Not everyone is able to eat peanuts, whether due to allergies or other reasons, but thanks to products like SunButter, many can still have a similar taste experience while remaining nut-free.
People who are unable to eat peanut butter, or who just prefer to go in another direction, have numerous alternatives nowadays. Many people choose almond or cashew butters. But, another tasty alternative is sunflower seed butter, a nut-free alternative.
Products such as SunButter are made with sunflower seeds as the main ingredient. It can be used just as one would use peanut butter, and has a delicious peanut-like flavor. SunButter can even be used in recipes calling for peanut butter. I, for instance, have used SunButter as a substitute in “peanut butter” cookies, and have gotten great—and delicious—results.
According to the USDA, SunButter was developed via an agreement between the Agricultural Research Service and a major sunflower seed producer located in Fargo, ND, Red River Commodities, Inc. SunButter was initially introduced to the market in 2002, and has since launched a variety of SunButter products, from natural SunButter to organic and crunchy varieties. According to the Red River Commodities, Inc. website, SunButter products are completely peanut-free, tree-nut free and gluten-free, making them a good choice for many people with allergies and/or gluten intolerance. And, the company indicates, the sunflower seed spread is a healthy choice for anyone. When compared to peanut butter, SunButter is an excellent alternative, the company states on its website:
Compared to peanut butter nutrition levels, SunButter® products are definitely a healthy alternative to peanut butter! With one-third less saturated fat and 27 percent of a day's recommended allowance of vitamin E in one serving, these products fit well into a healthy lifestyle and diet. Plus, SunButter® products have a much higher iron and fiber content than peanut butter and are a great source of protein.
According to the USDA, the American Academy of Allergy, Asthma and Immunology estimates that 3 million Americans are allergic to peanuts and/or tree nuts, with symptoms ranging from a mild case of hives to severe anaphylactic shock. Because children make up a growing number of those allergic, some schools have opted not to allow peanut butter in their cafeterias. But, with the development of healthy nut-free alternatives like SunButter, people with peanut allergies may be able to experience an equivalent taste sensation to peanut butter without the health risks.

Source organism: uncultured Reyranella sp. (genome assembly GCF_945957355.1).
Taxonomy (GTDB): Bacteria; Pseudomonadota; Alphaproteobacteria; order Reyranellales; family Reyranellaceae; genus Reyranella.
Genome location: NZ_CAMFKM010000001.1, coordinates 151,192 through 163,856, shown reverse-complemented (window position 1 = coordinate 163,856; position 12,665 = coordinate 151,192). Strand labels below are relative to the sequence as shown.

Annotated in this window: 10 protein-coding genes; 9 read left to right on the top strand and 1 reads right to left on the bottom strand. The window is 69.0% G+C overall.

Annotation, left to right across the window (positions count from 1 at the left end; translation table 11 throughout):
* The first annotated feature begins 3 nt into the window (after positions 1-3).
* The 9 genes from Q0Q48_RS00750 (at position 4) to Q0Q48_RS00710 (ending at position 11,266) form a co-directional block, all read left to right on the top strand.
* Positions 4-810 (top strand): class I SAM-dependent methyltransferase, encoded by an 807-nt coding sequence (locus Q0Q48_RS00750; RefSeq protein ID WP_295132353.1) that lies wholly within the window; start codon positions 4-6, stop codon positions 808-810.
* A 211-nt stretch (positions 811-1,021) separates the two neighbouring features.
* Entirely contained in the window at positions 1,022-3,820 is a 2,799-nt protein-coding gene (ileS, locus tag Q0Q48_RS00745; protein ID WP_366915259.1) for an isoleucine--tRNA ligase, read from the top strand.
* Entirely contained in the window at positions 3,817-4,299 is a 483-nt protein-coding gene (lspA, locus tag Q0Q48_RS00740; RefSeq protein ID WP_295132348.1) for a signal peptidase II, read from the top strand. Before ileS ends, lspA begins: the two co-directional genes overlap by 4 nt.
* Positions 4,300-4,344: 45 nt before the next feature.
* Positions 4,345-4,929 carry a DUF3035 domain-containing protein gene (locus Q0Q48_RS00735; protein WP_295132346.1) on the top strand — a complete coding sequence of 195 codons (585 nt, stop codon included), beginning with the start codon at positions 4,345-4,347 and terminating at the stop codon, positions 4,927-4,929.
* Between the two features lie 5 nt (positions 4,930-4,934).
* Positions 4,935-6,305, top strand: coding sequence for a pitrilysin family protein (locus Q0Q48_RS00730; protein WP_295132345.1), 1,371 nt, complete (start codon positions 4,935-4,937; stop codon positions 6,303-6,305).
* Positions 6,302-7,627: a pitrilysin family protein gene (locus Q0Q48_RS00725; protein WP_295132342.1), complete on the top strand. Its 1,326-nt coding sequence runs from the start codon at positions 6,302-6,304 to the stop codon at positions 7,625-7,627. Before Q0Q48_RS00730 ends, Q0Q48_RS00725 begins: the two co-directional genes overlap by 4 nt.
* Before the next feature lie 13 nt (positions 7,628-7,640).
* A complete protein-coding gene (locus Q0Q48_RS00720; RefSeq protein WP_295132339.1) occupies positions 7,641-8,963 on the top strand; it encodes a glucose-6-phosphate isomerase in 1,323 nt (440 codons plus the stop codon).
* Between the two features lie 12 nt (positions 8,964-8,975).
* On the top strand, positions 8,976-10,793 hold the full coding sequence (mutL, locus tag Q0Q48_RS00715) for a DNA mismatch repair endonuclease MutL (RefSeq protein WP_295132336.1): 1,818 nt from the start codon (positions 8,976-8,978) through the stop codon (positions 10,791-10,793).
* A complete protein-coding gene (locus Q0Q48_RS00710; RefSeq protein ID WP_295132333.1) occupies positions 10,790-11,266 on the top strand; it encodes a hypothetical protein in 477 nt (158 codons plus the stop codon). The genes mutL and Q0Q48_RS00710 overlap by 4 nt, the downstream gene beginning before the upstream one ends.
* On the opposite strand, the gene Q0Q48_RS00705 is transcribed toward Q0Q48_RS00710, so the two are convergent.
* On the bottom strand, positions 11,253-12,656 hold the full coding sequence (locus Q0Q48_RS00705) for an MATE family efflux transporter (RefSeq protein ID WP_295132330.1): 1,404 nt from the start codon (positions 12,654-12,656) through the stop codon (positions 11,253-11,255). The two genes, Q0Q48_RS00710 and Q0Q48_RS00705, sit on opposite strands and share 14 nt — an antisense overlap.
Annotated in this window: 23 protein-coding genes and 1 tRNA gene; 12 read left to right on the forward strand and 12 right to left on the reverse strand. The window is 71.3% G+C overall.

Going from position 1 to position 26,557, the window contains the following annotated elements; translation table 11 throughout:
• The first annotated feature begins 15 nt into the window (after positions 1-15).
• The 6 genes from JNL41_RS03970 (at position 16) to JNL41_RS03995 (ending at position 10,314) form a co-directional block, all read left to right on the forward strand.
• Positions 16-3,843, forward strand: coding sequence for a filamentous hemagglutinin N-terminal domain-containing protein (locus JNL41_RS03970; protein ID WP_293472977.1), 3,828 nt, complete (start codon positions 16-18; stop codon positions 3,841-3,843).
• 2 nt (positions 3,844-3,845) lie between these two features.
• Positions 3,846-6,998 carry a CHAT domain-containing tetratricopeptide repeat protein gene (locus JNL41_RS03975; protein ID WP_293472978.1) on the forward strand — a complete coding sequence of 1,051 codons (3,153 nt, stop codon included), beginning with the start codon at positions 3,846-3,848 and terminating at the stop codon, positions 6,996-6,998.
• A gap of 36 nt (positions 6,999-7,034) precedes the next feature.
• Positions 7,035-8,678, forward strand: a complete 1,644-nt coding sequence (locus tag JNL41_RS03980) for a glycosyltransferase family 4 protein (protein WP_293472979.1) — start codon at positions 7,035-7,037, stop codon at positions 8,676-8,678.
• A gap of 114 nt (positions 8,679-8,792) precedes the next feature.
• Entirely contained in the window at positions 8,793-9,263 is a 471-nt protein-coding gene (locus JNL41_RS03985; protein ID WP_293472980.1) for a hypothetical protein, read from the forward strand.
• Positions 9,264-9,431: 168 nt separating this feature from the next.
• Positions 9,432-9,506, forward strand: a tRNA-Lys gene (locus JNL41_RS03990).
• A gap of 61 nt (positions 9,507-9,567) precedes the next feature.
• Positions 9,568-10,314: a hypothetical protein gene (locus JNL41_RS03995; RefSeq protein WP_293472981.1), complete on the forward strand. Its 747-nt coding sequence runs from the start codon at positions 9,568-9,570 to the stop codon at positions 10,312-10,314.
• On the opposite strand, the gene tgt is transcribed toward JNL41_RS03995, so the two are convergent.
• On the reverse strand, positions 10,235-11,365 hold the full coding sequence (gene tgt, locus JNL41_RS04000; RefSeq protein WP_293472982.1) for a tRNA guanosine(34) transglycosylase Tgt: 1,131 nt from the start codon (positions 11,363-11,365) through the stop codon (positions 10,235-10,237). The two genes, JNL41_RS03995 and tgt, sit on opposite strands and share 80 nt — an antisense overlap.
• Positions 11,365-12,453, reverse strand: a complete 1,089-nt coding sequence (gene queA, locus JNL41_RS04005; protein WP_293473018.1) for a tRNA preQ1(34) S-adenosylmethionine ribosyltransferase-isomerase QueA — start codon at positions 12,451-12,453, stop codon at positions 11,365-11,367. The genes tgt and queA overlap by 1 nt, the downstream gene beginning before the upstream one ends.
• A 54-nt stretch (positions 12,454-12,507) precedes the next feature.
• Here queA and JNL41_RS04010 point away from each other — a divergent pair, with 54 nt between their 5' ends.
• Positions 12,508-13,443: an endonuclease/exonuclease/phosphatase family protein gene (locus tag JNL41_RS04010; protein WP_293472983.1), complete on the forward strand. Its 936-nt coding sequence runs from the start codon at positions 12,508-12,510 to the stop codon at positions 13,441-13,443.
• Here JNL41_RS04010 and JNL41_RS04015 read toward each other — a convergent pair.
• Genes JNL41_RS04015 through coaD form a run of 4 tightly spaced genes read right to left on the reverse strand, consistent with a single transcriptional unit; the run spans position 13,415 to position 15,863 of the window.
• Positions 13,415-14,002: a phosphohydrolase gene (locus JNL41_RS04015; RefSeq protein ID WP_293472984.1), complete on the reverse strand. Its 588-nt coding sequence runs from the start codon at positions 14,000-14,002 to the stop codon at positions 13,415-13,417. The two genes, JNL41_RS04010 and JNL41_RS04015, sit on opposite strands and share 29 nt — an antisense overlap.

When SunButter was released in 2002, Red River revealed to the USDA that the secret to the delicious and peanut taste of the seed butter was in the way the seeds are processed. Southern Regional Research Center research chemist Isabel Lima and Southern Regional Research Center food technologist Harmeet Guraya discovered a way to process sunflower seeds naturally so that they taste “nutbuttery” when they are blended with other ingredients. The finished product looks similar to peanut butter, and does have a taste similar to peanut butter, although it does retain some of the unique sunflower seed flavor, as well.
Whether you are looking for an alternative to nut butters for health reasons, or you would just like to try something different, SunButter is a choice worth checking. Visit the SunButter website for more information about the product; answers to frequently asked questions; and recipes for using SunButter in your kitchen!
Image: SunButter Website
Comment and add to the story without registration, but keep the comments meaningful please. Links are not accepted.
- Deer Corn Recall Issued, FDA Indicates Possible Aflatoxin Contamination
- Cooking with Kale: Easy Recipes to Get You Started with This Superfood
- Zoe Saldana Reveals Her Weight as Women of All Sizes Strive for Confidence
- Outdoor grilling lessons - get ready for summer
- Where are Marley 12 oz cold coffee cups sold?
- Hot weather dinner salad - asparagus, tomatoes and tuna
- In Which HGTV Giveaway Home Can You Find This Kitchen?
- Food Allergies: Which Allergens Are Recognized by Law?
- Grapefruit and prescription meds, when are they safe to mix?
- Fish oil may prevent junk-food brain damage
- Fans request Peanut Butter Pop-Tarts, and get it
- 5 reasons to love wine spritzers
- The Sharks Come Out on The Chew and the Crew Gags
- Justice served: 'food porn' photo lands ID thieves in jail
- 105-Year-Old Granny's secret to a long life: Bacon, and lots of it